I dreaded reading Rob Bell’s latest book, Love Wins: At the Heart of Life’s Big Questions. It has stirred up so much controversy – online, on the radio, on American television, on John Piper’s twitter, apparently – that I almost felt that I had already read the book before I opened it up.
I dreaded reviewing the book even more, because it seems to me the way the debate about the book has been framed is that you must either come out for or against Bell and his positions. As Kevin DeYoung and Ted Kluck have aptly observed, that’s something people who are involved with or have sympathies with ‘emergent’ Christianity are reluctant to do.
Anyone who has remotely followed the controversy surrounding the book will know that the biggest question it has provoked is whether Bell is a ‘universalist.’ In other words, does he believe that everyone will be saved? That everyone will go to heaven? That no one will end up in hell for all eternity?
In short, yes (though Bell resists the label ‘universalist’). But there’s a longer explanation for why Bell thinks this is so. I suppose that is why he has written an entire book to elaborate on it.
Love Wins is not tightly reasoned apologetics. It is rather like a poem, words that were written to be read out loud, to be listened to. You can get a feel for this in the promotional trailer for the book, where Bell recites portions of the opening chapter.
But there is some exposition. For example, in the chapters where Bell discusses ‘heaven’ and ‘hell’, Bell argues that the way the writers of the Bible thought about heaven and hell is very different from the way we have come to think about them today. Accordingly, he thinks we should adjust the way we think about heaven and hell. This allows him to root his position in scripture (the book jacket describes it as ‘a deeply biblical vision’).
Though Bell’s exposition is elaborated through stories and through posing awkward, pointed questions, his position emerges clearly enough. I think DeYoung – who has written a 20-page rebuttal of Love Wins – represents Bell’s perspective fairly, so I’ll reproduce his summary here:
‘Hell is what we create for ourselves when we reject God’s love. Hell is both a present reality for those who resist God and a future reality for those who die unready of God’s love. Hell is what we make of heaven when we cannot accept the good news of God’s forgiveness and mercy. But hell is not forever. God will have his way. How can his good purposes fail? Every sinner will turn to God and realize he has already been reconciled to God, in this life or in the next. There will be no eternal conscious torment. God says no to injustice in the age to come, but he does not pour out wrath (we bring the temporary suffering upon ourselves), and he certainly does not punish for eternity. In the end, love wins.’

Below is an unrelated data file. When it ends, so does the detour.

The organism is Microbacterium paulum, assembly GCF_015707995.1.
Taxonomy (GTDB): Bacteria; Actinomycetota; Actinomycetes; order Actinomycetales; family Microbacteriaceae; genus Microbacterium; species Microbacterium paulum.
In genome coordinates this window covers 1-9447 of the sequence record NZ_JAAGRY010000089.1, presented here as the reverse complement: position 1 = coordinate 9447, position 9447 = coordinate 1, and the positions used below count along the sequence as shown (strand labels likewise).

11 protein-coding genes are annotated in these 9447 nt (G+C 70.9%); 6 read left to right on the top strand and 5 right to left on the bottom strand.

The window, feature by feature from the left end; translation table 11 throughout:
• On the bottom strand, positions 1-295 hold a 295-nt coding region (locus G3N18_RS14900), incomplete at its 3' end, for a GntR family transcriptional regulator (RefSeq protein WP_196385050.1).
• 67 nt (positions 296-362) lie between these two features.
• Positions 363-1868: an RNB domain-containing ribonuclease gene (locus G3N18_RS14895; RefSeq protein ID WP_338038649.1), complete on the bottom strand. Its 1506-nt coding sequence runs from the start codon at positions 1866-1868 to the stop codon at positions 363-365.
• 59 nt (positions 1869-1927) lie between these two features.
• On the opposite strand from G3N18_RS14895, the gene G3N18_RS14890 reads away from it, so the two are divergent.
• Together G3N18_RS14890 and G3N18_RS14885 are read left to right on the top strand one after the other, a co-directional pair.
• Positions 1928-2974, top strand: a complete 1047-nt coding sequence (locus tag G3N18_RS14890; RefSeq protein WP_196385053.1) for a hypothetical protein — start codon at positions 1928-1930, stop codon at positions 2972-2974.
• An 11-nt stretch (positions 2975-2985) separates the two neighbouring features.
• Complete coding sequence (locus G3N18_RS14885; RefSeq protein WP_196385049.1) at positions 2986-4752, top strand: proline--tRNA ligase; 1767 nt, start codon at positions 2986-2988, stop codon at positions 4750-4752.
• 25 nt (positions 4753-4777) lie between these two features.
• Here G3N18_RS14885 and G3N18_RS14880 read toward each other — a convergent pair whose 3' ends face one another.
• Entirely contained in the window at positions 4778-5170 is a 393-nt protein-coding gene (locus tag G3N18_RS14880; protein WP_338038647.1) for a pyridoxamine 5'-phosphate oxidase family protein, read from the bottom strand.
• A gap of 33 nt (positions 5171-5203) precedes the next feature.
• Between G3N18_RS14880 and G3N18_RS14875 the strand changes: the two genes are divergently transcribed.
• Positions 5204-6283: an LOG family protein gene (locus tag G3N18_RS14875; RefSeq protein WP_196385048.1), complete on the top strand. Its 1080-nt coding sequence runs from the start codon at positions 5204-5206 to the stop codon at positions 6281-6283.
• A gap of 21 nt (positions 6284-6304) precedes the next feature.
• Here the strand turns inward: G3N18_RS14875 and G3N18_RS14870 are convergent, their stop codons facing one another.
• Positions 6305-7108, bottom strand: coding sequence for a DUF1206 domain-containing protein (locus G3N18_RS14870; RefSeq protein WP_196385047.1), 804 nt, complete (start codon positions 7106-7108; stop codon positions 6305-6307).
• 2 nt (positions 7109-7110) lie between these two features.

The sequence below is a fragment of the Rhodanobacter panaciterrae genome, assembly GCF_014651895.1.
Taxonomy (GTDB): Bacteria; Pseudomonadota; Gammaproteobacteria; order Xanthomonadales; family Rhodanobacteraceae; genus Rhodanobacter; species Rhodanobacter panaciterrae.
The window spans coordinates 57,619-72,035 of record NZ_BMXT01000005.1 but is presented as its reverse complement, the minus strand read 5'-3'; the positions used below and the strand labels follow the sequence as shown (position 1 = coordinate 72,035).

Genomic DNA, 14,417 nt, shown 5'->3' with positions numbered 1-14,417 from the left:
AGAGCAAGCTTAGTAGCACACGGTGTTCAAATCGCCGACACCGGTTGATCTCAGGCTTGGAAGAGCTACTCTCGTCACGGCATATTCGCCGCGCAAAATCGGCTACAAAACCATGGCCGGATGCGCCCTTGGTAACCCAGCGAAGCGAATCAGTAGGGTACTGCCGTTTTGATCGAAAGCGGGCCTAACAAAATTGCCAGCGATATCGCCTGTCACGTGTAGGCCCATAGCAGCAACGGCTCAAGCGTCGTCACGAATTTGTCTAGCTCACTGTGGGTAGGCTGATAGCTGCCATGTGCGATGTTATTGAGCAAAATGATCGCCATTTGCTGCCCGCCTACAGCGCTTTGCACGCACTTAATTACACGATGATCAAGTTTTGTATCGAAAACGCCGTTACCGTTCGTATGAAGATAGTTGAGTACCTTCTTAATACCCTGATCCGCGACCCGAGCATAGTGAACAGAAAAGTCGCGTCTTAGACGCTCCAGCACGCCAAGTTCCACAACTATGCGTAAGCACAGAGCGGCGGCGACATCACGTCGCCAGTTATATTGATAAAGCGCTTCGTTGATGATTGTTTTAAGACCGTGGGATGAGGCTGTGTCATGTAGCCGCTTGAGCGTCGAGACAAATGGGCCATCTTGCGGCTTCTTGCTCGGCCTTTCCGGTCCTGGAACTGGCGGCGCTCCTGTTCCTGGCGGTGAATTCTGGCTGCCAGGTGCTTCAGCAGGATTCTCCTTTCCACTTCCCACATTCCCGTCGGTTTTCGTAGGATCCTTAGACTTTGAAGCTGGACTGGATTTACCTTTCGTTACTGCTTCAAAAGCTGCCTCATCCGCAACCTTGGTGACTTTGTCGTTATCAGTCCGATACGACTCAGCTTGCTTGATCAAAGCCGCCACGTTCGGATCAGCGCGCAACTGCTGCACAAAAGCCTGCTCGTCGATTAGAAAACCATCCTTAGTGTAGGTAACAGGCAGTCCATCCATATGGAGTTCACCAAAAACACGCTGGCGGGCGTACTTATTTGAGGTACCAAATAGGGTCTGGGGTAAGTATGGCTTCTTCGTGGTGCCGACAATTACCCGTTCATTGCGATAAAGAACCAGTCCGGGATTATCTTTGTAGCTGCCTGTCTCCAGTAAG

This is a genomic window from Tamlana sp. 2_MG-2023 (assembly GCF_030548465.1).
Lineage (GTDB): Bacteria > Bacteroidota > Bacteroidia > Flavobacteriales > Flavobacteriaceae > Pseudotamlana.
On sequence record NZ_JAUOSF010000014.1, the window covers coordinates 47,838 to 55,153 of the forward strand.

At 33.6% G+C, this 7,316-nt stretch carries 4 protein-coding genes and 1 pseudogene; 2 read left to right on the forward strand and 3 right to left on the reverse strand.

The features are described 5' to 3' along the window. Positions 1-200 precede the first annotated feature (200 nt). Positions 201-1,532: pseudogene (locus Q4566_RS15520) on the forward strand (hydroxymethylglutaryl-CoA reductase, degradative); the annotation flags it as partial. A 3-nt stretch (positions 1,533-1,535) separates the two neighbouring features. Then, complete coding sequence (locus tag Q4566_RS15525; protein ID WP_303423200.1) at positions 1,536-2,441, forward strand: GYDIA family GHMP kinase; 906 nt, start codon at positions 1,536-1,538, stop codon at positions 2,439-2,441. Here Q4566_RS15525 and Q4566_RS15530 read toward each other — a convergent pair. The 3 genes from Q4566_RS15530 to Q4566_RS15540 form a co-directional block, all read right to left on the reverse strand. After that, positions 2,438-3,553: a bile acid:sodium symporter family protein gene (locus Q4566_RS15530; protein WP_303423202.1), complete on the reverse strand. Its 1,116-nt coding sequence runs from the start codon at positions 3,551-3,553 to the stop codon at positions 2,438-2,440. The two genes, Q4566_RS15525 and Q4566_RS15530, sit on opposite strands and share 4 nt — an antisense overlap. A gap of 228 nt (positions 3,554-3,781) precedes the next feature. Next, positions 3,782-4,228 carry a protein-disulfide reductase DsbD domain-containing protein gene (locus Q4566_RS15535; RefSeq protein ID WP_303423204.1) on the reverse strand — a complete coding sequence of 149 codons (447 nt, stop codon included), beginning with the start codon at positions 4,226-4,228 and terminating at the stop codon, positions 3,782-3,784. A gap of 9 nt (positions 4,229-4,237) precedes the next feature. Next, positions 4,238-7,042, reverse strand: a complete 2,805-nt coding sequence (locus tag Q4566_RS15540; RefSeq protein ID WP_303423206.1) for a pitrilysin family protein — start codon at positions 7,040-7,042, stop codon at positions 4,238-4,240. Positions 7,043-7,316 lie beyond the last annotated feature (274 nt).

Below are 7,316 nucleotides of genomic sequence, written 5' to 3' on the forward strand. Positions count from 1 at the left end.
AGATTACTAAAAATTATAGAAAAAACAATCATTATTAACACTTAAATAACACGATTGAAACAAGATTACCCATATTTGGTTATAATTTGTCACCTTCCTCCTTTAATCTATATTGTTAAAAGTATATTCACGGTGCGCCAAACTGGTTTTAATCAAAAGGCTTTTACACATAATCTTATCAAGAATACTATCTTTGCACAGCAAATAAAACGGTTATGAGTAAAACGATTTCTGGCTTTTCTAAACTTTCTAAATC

Is that true or false? Both Bell and DeYoung are claiming that theirs is the deeply biblical vision, the one that is right. Both claim precedent for their positions, drawing on the words of the church fathers that support their positions. Both think that their vision of heaven, hell and the nature of God is the healthy, holy vision – the one that God intended and that will most help humanity here, now and in the hereafter.
Spokespeople for the emerging church, like Bell, have been criticised in the past for failing to take positions. Love Wins, at least, has taken a position, though it has done so in a soothing, poetic way – in the soft style of much of the emerging church.
But can we move beyond questions such as whether Bell is indeed a universalist? Must we frame our debate in terms of whether we agree wholeheartedly with a Bell or a DeYoung? Can we allow ourselves to ask harder questions about what their competing words say about how we think about heaven, hell and God?